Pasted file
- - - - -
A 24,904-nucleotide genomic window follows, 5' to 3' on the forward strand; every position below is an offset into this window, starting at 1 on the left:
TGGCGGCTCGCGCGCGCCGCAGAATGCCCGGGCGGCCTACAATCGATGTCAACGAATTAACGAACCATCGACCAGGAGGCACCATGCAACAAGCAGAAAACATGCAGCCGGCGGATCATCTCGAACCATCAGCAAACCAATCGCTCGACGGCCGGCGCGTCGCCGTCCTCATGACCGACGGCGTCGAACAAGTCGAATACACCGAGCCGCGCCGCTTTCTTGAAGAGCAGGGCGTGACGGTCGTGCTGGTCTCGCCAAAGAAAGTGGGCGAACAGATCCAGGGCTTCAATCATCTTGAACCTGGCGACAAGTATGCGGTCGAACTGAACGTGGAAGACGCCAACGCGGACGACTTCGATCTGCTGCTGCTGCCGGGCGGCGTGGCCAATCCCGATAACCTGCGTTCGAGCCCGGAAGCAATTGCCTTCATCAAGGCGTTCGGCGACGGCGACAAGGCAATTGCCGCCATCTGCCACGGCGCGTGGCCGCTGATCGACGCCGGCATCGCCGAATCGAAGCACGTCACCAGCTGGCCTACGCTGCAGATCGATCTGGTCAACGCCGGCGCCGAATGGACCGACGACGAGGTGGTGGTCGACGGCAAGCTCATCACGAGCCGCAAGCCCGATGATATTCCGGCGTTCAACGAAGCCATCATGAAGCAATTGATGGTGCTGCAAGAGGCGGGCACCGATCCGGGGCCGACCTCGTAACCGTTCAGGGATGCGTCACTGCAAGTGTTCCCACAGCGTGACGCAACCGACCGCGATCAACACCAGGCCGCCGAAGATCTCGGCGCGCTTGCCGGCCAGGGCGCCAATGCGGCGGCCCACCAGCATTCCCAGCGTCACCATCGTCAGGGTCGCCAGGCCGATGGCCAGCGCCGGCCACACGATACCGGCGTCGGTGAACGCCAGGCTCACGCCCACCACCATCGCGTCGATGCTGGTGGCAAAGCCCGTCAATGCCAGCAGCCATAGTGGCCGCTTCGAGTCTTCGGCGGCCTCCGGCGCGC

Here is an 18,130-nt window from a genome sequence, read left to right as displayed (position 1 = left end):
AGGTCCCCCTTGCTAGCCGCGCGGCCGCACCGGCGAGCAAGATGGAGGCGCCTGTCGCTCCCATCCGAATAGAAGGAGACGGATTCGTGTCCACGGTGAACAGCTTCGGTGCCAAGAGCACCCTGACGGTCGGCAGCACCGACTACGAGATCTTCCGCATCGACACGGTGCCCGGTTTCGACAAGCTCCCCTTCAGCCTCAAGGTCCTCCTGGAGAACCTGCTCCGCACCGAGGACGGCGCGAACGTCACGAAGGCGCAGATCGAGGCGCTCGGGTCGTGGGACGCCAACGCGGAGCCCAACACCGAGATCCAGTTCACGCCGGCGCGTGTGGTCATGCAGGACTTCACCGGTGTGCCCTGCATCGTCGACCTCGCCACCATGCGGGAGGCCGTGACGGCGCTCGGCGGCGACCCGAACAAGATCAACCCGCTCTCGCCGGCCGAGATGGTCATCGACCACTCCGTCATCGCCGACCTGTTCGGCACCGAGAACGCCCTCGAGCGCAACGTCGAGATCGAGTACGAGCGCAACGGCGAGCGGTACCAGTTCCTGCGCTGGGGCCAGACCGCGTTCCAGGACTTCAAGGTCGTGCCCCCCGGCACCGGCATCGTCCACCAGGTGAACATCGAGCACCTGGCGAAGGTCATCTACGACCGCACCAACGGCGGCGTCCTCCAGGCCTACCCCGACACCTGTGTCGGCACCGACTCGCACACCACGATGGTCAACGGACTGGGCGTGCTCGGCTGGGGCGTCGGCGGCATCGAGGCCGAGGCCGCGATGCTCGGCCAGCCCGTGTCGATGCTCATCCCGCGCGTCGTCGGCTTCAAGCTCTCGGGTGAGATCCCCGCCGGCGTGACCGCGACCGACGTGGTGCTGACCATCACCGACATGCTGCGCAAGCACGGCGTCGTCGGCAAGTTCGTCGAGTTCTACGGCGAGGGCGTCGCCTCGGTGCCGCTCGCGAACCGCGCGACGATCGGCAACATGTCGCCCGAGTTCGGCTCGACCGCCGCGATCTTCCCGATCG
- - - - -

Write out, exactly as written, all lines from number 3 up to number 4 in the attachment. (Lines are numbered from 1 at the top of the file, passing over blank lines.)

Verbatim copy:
Here is an 18,130-nt window from a genome sequence, read left to right as displayed (position 1 = left end):
AGGTCCCCCTTGCTAGCCGCGCGGCCGCACCGGCGAGCAAGATGGAGGCGCCTGTCGCTCCCATCCGAATAGAAGGAGACGGATTCGTGTCCACGGTGAACAGCTTCGGTGCCAAGAGCACCCTGACGGTCGGCAGCACCGACTACGAGATCTTCCGCATCGACACGGTGCCCGGTTTCGACAAGCTCCCCTTCAGCCTCAAGGTCCTCCTGGAGAACCTGCTCCGCACCGAGGACGGCGCGAACGTCACGAAGGCGCAGATCGAGGCGCTCGGGTCGTGGGACGCCAACGCGGAGCCCAACACCGAGATCCAGTTCACGCCGGCGCGTGTGGTCATGCAGGACTTCACCGGTGTGCCCTGCATCGTCGACCTCGCCACCATGCGGGAGGCCGTGACGGCGCTCGGCGGCGACCCGAACAAGATCAACCCGCTCTCGCCGGCCGAGATGGTCATCGACCACTCCGTCATCGCCGACCTGTTCGGCACCGAGAACGCCCTCGAGCGCAACGTCGAGATCGAGTACGAGCGCAACGGCGAGCGGTACCAGTTCCTGCGCTGGGGCCAGACCGCGTTCCAGGACTTCAAGGTCGTGCCCCCCGGCACCGGCATCGTCCACCAGGTGAACATCGAGCACCTGGCGAAGGTCATCTACGACCGCACCAACGGCGGCGTCCTCCAGGCCTACCCCGACACCTGTGTCGGCACCGACTCGCACACCACGATGGTCAACGGACTGGGCGTGCTCGGCTGGGGCGTCGGCGGCATCGAGGCCGAGGCCGCGATGCTCGGCCAGCCCGTGTCGATGCTCATCCCGCGCGTCGTCGGCTTCAAGCTCTCGGGTGAGATCCCCGCCGGCGTGACCGCGACCGACGTGGTGCTGACCATCACCGACATGCTGCGCAAGCACGGCGTCGTCGGCAAGTTCGTCGAGTTCTACGGCGAGGGCGTCGCCTCGGTGCCGCTCGCGAACCGCGCGACGATCGGCAACATGTCGCCCGAGTTCGGCTCGACCGCCGCGATCTTCCCGATCG